Property investment has long been viewed as one of the safest ways to invest money, with ‘bricks and mortar’ investments providing strong returns in the build-up to the financial crisis that began in 2007. Since the crash, the property market has rebounded – although it is still yet to reach the highs seen five years ago. Yet the whole global economy was impacted by the downturn, and compared to other traditional areas of investment property is now performing quite strongly. Confidence in government bonds has been hit by the on-going Eurozone debt crisis, while the equities market remains unpredictable – not an adjective favoured by long-term investors.
Property meanwhile has made steady gains in many areas, but in the UK, London is where the best returns have come, and properties in the capital continue to offer opportunities for investors.
In the second quarter of 2012, London’s prime residential property values rose by an average of 0.9 per cent, leaving annual growth at a rate of six per cent, according to London based real estate adviser Savills. This latter figure is the lowest 12-month growth rate observed since 2009, as Savills suggests the “heat” has come out of the market. Yet Lucian Cook, director of Savills research, says this is part of the natural market cycle, following a period of strong growth.
“It is now three years since the markets bottomed out and we’ve seen a period of intense activity and price growth, but it now seems unlikely that the market will have the capacity for further price growth in the short term,” he said.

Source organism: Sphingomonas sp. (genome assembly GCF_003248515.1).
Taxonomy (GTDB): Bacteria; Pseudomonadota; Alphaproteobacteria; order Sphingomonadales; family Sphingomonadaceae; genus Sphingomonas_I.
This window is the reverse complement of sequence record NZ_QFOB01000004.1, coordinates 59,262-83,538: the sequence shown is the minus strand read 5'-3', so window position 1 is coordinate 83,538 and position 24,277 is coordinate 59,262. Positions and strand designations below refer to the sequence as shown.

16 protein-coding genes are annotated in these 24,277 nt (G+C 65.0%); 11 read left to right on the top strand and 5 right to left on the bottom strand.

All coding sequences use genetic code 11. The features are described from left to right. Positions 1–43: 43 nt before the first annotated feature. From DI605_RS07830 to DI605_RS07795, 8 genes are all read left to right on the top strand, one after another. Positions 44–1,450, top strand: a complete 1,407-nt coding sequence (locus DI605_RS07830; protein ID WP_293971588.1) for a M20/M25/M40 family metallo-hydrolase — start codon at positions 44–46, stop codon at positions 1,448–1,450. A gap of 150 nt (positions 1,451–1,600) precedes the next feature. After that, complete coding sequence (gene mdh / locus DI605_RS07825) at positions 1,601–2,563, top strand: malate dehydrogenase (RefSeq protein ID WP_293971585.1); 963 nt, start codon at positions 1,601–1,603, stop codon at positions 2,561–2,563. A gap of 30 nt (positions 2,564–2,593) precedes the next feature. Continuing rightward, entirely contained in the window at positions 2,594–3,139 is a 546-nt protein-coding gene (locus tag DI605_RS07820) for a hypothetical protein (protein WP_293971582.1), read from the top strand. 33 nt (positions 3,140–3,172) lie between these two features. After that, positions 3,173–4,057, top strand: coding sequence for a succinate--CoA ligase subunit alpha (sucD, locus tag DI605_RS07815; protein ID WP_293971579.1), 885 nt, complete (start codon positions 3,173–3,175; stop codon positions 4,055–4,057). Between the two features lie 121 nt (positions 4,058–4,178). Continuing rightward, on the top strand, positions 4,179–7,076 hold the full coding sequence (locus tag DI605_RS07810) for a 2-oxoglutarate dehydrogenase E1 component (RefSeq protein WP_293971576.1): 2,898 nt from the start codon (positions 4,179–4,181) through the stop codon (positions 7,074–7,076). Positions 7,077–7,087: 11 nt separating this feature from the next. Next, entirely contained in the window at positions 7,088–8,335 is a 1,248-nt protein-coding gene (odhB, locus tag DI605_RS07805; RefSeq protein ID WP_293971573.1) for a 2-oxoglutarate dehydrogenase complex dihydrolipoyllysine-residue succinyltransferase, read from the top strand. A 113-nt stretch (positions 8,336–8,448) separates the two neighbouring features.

Savills expected a slowdown, with a variety of external factors prompting the group to forecast growth of three per cent for the whole of 2012. Savills still fully expects London to achieve this target and, underpinned by strong fundamentals, remain in positive growth territory.
“Volatility is an expected feature of the early state of a housing market cycle. As such, our forecasts assumed a pause in price growth in prime central London, and it now looks as if stamp duty changes could be the trigger for a period of static prices, but the longer term fundamentals for this market – constrained stock and global wealth generation – look sound,” Mr Cook added.
For investors, a predicted period of slow growth provides an opportunity to make a well-researched and considered decision over the options available, confident in the knowledge that there are further long-term returns available.
Of course, some areas of London have been performing better than others, and many of the core central housing markets continue to benefit from overseas interest. Foreign investors helped the districts of Chelsea, Mayfair, Belgravia and Knightsbridge each enjoy growth of 1.2 per cent or more in the second quarter of the year. However, areas traditionally serving the business services sector, such as South Kensington, Notting Hill, Kensington and Holland Park saw modest falls in house values.
Changes to stamp duty regulations on properties valued at over £2 million are also having an impact. Overseas accounted for 58 per cent of buyers in the first half of 2012 and they are now finding it more difficult to structure transactions in a way that protects their wider tax position. Mr Cook is now calling for a further change to the regulations.
“As currently proposed, the new stamp duty regime would put investment funds and some of London’s landed estates at a disadvantage to the rest of the private landlord market, while the proposed annual levy would impinge on net income yields that are critical to the investment credentials of this sector,” he said.
So while questions remain about how to make the most of the London prime property market in future, investors can remain assured that there will be opportunities within it for some time to come.